Sunday, May 26, 2013

What I Have Come To Believe - Part 3: Fighting Cliches'

Fighting Cliches'

The words we use to talk about cancer can influence how we think about the disease - and how we think about the people who have been touched by it.  Those who survive are often called "winners" and are said to be "victorious." Those who have not survived their cancer are called "angels" and are said to be "in a better place."  Whenever I hear those descriptive terms used in that context, though, it makes me wonder if it's being implied that the opposite is true when the story has had a different ending, never a good thing in my book for a process like being diagnosed and treated for cancer, the outcome of which is frequently tied to many different variables that are often very much out of one's control.  

People talk about fighting cancer ... but the term "fighting" implies that there are winners and losers, just as surrendering sounds like giving up.   Certainly it isn't being implied that those unlucky enough to die after being diagnosed with a more aggressive type of cancer or an unfortunate side-effect like infection are losers who have given up.  

My dad was tough; he challenged himself on a daily basis in the physical realm though countless miles of running and biking on the road and grueling workouts, and he worked his whole life to better himself in any way that he could.  At no point in his life was he a loser or a quitter, and he sure as hell never surrendered, even though he was not able to survive the cancer that took his life.  From Day One of his diagnosis, he said he was ready to go back to work, and he continued to say that up until a few days before he died.  That is the opposite of surrendering, if you ask me.  

Advice that I hear being given out a lot in reference to a person who is dealing with serious illness or another extreme trial in life is "Stay strong."  I'm not even sure what that means; don't cry ... don't refuse treatment ... don't die???  And the phrase that is used a lot with intent to encourage a person with cancer - "Never, Ever Give Up", or "NEGU," as it is sometimes abbreviated - makes me wonder if those using that slogan have considered that doing so implies giving up has occurred when one cannot survive despite everyone's best efforts.  When treatment has failed and the disease is taking over, the pressure from hearing cliches like "NEGU" must be almost as unbearable as the disease can be.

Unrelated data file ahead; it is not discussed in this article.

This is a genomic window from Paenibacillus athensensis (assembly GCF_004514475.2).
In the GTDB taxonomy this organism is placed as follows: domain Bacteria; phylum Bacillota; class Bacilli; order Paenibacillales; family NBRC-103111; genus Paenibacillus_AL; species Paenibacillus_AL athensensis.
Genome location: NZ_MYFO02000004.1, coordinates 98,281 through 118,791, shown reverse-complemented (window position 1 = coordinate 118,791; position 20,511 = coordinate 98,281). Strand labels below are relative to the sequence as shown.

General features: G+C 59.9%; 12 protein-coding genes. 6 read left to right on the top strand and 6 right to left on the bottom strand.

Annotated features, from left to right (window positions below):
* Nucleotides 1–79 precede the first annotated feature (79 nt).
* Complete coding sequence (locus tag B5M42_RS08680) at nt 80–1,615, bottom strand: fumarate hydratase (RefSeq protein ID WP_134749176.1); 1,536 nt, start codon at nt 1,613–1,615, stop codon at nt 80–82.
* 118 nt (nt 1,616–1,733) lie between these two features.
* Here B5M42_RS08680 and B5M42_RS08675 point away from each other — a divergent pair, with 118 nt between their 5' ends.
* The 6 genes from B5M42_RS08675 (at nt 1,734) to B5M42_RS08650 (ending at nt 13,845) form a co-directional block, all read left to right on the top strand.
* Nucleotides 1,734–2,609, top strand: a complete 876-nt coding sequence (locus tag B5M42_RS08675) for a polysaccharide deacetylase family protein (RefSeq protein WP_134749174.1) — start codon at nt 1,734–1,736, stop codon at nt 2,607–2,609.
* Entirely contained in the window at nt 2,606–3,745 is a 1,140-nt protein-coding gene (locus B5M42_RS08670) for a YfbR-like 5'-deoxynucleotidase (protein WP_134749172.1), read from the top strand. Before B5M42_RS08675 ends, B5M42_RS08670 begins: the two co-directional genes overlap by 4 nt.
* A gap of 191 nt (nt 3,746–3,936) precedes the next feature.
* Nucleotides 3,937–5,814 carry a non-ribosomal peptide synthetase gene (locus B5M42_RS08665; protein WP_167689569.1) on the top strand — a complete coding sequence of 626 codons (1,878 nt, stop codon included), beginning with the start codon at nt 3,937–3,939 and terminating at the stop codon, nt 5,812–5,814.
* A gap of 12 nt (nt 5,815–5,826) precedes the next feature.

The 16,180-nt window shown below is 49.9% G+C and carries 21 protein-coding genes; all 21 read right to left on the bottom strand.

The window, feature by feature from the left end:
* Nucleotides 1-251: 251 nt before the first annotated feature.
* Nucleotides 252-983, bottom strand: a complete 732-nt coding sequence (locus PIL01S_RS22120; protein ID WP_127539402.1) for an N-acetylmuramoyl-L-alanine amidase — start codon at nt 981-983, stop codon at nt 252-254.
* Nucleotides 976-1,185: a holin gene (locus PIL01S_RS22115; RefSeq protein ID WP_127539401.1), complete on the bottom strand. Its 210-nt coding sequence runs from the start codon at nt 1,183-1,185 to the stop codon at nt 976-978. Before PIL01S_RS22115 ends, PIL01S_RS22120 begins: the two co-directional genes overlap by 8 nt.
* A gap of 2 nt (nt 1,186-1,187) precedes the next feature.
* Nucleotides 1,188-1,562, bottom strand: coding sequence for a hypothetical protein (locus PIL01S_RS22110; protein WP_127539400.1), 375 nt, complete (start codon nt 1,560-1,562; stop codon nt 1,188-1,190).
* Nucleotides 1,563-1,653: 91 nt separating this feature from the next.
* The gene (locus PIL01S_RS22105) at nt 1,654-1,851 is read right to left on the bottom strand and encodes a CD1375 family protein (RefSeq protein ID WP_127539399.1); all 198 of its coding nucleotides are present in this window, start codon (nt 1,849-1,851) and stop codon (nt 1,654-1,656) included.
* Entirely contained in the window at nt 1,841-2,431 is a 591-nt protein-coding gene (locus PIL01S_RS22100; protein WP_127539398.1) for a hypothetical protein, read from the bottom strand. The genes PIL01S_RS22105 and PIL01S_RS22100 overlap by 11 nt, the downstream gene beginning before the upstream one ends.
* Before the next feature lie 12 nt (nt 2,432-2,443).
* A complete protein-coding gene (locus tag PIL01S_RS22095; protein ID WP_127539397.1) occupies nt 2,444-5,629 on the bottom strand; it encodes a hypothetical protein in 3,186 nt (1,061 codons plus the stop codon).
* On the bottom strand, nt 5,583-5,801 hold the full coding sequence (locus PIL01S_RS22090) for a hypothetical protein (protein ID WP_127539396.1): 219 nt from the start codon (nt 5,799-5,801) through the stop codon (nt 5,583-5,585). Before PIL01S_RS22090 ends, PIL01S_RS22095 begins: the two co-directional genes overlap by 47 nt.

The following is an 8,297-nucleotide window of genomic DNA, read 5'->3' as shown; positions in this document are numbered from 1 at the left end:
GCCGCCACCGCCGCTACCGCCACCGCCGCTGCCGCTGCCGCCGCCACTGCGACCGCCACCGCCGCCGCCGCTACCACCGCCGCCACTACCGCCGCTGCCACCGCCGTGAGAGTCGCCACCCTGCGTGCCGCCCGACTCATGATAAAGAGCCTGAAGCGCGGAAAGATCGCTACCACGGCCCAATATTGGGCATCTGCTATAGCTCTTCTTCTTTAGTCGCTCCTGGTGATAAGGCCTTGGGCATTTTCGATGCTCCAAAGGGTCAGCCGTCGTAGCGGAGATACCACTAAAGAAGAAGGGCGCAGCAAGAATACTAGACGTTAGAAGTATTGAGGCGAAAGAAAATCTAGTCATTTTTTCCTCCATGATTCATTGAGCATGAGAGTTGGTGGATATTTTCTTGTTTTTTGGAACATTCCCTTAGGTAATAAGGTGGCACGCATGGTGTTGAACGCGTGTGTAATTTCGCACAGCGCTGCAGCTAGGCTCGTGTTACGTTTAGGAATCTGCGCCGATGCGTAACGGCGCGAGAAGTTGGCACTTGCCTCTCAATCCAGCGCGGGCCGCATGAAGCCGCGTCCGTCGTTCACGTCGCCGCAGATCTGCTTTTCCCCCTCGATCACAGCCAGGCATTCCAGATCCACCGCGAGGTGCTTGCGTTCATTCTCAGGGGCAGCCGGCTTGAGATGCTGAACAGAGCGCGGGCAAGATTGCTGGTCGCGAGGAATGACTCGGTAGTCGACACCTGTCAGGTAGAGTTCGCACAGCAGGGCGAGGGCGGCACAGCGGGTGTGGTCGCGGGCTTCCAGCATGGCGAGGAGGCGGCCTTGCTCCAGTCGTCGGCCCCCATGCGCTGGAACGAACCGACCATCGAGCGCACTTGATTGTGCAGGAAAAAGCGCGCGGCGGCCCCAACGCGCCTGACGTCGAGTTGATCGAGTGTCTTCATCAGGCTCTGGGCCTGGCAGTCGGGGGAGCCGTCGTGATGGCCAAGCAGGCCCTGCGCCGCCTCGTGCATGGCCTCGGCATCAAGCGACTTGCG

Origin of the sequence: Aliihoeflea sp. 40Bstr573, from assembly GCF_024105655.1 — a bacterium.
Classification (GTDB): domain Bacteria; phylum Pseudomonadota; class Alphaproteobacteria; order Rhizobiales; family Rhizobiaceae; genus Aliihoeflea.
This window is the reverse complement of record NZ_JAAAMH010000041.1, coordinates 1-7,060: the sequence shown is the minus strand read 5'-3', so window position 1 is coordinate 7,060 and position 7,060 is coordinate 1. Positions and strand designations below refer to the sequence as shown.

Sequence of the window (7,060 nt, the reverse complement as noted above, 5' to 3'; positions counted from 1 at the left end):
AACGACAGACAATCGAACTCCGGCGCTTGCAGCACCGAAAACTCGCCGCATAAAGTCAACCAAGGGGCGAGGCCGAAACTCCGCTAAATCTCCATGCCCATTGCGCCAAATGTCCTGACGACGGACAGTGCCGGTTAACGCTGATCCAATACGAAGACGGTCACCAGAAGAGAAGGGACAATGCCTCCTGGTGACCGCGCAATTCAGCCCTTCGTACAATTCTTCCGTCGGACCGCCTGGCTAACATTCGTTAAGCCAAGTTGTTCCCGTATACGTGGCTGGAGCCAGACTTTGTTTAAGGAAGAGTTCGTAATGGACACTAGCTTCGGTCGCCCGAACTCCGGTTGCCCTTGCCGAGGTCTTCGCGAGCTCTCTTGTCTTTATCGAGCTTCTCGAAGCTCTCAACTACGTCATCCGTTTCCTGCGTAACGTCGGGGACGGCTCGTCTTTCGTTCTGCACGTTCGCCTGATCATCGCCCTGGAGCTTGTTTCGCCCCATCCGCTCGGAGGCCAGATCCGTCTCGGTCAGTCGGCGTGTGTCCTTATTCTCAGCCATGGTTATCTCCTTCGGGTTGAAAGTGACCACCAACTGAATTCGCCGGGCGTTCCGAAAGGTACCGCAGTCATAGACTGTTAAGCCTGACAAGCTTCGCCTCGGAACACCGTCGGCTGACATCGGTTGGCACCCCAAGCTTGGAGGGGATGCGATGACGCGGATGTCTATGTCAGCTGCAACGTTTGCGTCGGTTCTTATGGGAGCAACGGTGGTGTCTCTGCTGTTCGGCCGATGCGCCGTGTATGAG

Instead of "Never, Ever Give Up," what cancer and grief have taught me is to "Never say never."  More than anything else in my life, the experiences I have had since my dad got sick have shown me that there is simply no way to understand some things without having gone through them.  Lots of things that I thought I knew have fallen by the wayside over the past 2.5 years; now I either have knowledge of a different set of facts - or a different perspective - or just the understanding that there are many things I don't know at this point.

Maybe it's ok to use the term fighting when we're talking about cancer, as long as there is an awareness of the fact that sometimes FIGHTING can be doing something other than getting an aggressive treatment. Treatment and all the things that go along with it are an individual decision, one that can be made exponentially harder because of the time factor, plus the shock, entering into end-stage decisions. I think a lot of people with aggressive cancers opt to try an aggressive treatment as they attempt to figure out what their goals are (their Revised Bucket Lists) - it's like that is the Default when we are faced with the initial decision, and then, if that proves unsuccessful or unsatisfactory, they go to a more traditional treatment or to less harsh remedies or even no treatment at all.  Fighting can be seen as doing any number of things - or sometimes by doing nothing at all, depending on the situation and on one's perspective.

With an aggressive cancer like GBM, the survival statistics are horrible to look at, but people tend to hang onto the knowledge that nothing is for sure; believing that a loved one will beat the odds is not unreasonable, and in many cases Hope is one of the few things that can be controlled. Those dealing with aggressive cancer may consider treatments that have less severe side effects than chemo; they may have an "if-then" list or just an idea of "if" this happens, "then" another option will be considered or pursued.  I know all too well that when the treatment options and their pros and cons have all been laid out, what to do can be a tough, tough, thing to hammer out, but here's the bottom line: sometimes saving a life is not the same thing as extending it

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